If you’ve never enjoyed clay pigeon shooting or are new to it, no worries. This guide will tell you everything you need to know to get started.
Clay Pigeon Shooting Beginner Tips
Clay pigeon shooting (also called skeet shooting depending on where you’re from) is one of the most loved target-shooting hobbies in the world.
It allows you to improve your accuracy and showcase your marksmanship skills to your friends without actually hunting live birds, which presents its own logistical challenges – for instance, it may not be the right season.
1. Always Use Your Dominant Eye When Shooting
To begin, you’ll need to determine what your dominant eye is and learn to use that eye whenever you’re shooting.
Figuring out your dominant eye is pretty easy – just point at any object on another side of the room and cover one of your eyes.
If you can’t see the object, cover the other eye. Observe the difference and your comfort level.
This is important since you’ll shoot with the clay pigeon shotgun braced on the side of your body with your dominant eye. This boosts your accuracy and stability.
2. Learn and Maintain a Correct Stance
Speaking of stability, you’ll need to learn and maintain an excellent shooting stance.
The “stance” in clay pigeon shooting is how you should be standing and holding your weapon when you call for the bird to be launched.
In general, your weight should be on the opposite foot of your dominant side and your toes need to be pointing toward where the bird will take to the sky.
For instance, right-handed shooters will have their left foot in front of them and most of the weight on that foot.
Your shotgun’s stock butt needs to be braced against your shoulder and your cheek needs to be pressed close to the weapon to line up your eye with the target.
Master this stance and learn how to solidify your position and you’ll see tremendous improvements with your accuracy.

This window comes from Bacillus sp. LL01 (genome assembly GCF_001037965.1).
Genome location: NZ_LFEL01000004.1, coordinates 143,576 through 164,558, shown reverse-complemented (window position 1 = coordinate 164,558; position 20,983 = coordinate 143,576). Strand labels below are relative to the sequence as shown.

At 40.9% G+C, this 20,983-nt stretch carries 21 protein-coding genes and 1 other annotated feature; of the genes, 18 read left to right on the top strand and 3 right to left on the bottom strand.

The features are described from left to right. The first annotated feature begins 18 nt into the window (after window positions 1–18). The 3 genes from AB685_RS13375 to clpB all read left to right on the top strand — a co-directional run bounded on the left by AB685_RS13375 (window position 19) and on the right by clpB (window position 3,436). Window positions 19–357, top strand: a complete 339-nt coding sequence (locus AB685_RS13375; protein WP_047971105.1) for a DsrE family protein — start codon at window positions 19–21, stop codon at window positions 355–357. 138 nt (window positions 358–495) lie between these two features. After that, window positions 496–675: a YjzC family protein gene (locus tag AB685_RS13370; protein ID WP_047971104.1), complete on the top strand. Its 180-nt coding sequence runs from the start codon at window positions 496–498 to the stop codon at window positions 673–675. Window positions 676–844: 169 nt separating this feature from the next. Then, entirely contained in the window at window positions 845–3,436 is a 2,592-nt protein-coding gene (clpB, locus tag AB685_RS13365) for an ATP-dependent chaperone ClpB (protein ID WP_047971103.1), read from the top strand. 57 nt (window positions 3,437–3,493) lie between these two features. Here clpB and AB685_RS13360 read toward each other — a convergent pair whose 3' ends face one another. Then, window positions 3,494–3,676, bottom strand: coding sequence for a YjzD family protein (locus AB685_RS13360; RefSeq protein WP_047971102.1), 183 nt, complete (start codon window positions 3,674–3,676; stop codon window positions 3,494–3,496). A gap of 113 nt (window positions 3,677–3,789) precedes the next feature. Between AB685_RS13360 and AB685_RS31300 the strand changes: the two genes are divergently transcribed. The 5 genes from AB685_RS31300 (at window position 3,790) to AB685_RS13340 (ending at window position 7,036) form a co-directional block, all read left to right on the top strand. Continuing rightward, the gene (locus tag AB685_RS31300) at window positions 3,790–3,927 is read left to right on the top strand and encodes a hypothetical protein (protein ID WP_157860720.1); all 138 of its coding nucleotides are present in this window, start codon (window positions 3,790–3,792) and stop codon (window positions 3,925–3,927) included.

3. Remember to Aim Ahead of Your Target
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Shooting a clay pigeon requires you to fire a little bit ahead of your target.
This is because the target is still moving in the instant between when you pull the trigger and the shot hits the clay pigeon.
You’re basically accounting for travel time.
There’s no secret to this. It’s just something you learn to become better at with practice.
But even as a beginner, you can boost your odds of success by recognizing that you’ll need to shoot slightly ahead of the target.
You might also hear this concept referred to as a “forward allowance.”
4. Finish Your Gun’s Swing
In clay pigeon shooting, you’ll swing the barrel of your shotgun around in an arc to follow the target after it’s launched.
You’ll either swing your barrel up or down (try not to do it from side to side).
It’s always a good idea to “follow-through” with your arc the same way a professional golfer would follow through with their swing.
It keeps your motion smooth and helps you track your target to shoot slightly ahead more successfully.
You can pull away after pulling the trigger, but your body might jerk the weapon a little too quickly and throw off your aim.
If you’re a beginner, it’s almost always better to just follow through with the arc of your shotgun.
5. Practice Makes Perfect
Above all, remember that no one becomes a master clay pigeon shooter overnight.
Give it a lot of practice and you’ll see fantastic improvements in no time, especially if you take these tips into consideration!
What issues are you having when you shoot clay pigeons? Share them with us in the comments section!
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